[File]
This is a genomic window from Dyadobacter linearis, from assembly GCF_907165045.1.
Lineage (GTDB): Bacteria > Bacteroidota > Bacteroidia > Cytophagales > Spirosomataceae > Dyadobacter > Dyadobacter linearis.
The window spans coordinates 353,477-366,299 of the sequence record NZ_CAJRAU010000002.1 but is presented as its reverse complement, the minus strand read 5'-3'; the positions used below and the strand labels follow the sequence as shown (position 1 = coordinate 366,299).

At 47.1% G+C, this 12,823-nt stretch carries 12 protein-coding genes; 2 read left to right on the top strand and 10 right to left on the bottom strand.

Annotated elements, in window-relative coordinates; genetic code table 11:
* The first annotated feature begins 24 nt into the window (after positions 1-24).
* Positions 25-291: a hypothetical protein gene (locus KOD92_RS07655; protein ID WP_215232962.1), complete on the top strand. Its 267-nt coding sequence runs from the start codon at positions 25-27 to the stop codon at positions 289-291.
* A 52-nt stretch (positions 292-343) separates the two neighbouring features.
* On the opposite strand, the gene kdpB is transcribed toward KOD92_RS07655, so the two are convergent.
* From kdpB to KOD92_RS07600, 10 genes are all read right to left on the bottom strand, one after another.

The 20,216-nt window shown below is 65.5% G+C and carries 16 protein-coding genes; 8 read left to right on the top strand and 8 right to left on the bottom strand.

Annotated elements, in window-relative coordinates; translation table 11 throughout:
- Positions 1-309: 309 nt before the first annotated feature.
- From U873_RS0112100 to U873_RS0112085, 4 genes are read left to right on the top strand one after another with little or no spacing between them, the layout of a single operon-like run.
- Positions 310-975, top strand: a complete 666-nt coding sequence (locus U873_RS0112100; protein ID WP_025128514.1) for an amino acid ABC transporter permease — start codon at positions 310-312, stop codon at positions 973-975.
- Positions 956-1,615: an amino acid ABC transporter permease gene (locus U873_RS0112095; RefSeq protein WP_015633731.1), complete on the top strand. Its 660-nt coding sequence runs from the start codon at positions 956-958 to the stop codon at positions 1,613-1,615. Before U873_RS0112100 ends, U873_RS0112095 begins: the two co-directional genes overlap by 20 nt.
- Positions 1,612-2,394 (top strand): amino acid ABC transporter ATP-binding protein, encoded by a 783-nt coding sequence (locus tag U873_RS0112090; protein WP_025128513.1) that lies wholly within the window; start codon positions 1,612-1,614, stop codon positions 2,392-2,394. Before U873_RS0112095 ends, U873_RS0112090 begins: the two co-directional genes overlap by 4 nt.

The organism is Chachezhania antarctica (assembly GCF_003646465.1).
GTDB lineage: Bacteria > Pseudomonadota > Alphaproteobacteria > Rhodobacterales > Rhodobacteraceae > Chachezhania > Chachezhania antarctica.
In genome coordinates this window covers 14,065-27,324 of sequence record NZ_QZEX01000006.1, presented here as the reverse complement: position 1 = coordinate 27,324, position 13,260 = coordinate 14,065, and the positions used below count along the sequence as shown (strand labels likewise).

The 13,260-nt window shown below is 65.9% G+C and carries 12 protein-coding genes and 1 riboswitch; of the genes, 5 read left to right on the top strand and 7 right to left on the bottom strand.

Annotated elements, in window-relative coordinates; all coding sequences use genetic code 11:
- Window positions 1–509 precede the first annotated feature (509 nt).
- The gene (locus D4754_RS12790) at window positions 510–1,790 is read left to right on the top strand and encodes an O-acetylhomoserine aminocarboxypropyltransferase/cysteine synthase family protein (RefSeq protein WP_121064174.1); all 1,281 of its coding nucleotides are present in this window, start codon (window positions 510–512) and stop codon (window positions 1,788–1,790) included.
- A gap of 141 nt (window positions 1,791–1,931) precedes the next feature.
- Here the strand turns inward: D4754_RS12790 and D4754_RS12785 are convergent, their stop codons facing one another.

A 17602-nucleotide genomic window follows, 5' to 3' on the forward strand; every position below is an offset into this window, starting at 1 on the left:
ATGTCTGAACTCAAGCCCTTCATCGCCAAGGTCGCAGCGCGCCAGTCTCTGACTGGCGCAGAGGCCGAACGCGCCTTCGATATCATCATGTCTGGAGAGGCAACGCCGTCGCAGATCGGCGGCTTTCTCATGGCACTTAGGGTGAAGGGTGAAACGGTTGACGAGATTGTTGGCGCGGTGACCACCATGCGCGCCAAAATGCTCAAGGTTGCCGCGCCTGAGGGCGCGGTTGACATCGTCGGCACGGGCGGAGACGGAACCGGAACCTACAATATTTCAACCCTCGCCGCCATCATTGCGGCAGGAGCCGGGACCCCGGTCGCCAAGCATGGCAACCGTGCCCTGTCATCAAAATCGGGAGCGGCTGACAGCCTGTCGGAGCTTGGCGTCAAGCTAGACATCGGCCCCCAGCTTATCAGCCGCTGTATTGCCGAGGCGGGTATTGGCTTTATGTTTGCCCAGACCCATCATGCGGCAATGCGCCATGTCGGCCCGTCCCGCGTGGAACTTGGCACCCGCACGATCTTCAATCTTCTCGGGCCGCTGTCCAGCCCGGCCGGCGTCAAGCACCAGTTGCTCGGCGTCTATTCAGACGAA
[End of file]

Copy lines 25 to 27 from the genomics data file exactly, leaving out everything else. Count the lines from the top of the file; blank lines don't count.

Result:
- A gap of 141 nt (window positions 1,791–1,931) precedes the next feature.
- Here the strand turns inward: D4754_RS12790 and D4754_RS12785 are convergent, their stop codons facing one another.

A 17602-nucleotide genomic window follows, 5' to 3' on the forward strand; every position below is an offset into this window, starting at 1 on the left: